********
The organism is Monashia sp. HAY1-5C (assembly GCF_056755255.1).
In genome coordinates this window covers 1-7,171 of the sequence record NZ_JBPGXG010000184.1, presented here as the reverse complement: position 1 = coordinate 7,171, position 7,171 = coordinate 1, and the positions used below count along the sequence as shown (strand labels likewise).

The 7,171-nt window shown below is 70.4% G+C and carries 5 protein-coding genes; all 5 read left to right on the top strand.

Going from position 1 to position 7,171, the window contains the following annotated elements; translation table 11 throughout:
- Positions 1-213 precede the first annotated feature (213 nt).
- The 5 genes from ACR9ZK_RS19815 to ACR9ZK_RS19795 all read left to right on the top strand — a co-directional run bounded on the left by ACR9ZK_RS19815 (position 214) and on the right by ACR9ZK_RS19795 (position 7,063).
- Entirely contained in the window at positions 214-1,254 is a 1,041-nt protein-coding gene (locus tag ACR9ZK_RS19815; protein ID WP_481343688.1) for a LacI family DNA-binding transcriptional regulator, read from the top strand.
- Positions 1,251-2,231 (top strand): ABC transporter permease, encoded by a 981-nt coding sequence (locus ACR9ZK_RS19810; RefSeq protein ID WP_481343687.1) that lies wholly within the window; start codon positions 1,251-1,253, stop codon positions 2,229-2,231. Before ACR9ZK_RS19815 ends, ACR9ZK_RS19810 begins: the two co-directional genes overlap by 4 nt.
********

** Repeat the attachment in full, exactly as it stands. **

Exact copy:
The organism is Monashia sp. HAY1-5C (assembly GCF_056755255.1).
In genome coordinates this window covers 1-7,171 of the sequence record NZ_JBPGXG010000184.1, presented here as the reverse complement: position 1 = coordinate 7,171, position 7,171 = coordinate 1, and the positions used below count along the sequence as shown (strand labels likewise).

The 7,171-nt window shown below is 70.4% G+C and carries 5 protein-coding genes; all 5 read left to right on the top strand.

Going from position 1 to position 7,171, the window contains the following annotated elements; translation table 11 throughout:
- Positions 1-213 precede the first annotated feature (213 nt).
- The 5 genes from ACR9ZK_RS19815 to ACR9ZK_RS19795 all read left to right on the top strand — a co-directional run bounded on the left by ACR9ZK_RS19815 (position 214) and on the right by ACR9ZK_RS19795 (position 7,063).
- Entirely contained in the window at positions 214-1,254 is a 1,041-nt protein-coding gene (locus tag ACR9ZK_RS19815; protein ID WP_481343688.1) for a LacI family DNA-binding transcriptional regulator, read from the top strand.
- Positions 1,251-2,231 (top strand): ABC transporter permease, encoded by a 981-nt coding sequence (locus ACR9ZK_RS19810; RefSeq protein ID WP_481343687.1) that lies wholly within the window; start codon positions 1,251-1,253, stop codon positions 2,229-2,231. Before ACR9ZK_RS19815 ends, ACR9ZK_RS19810 begins: the two co-directional genes overlap by 4 nt.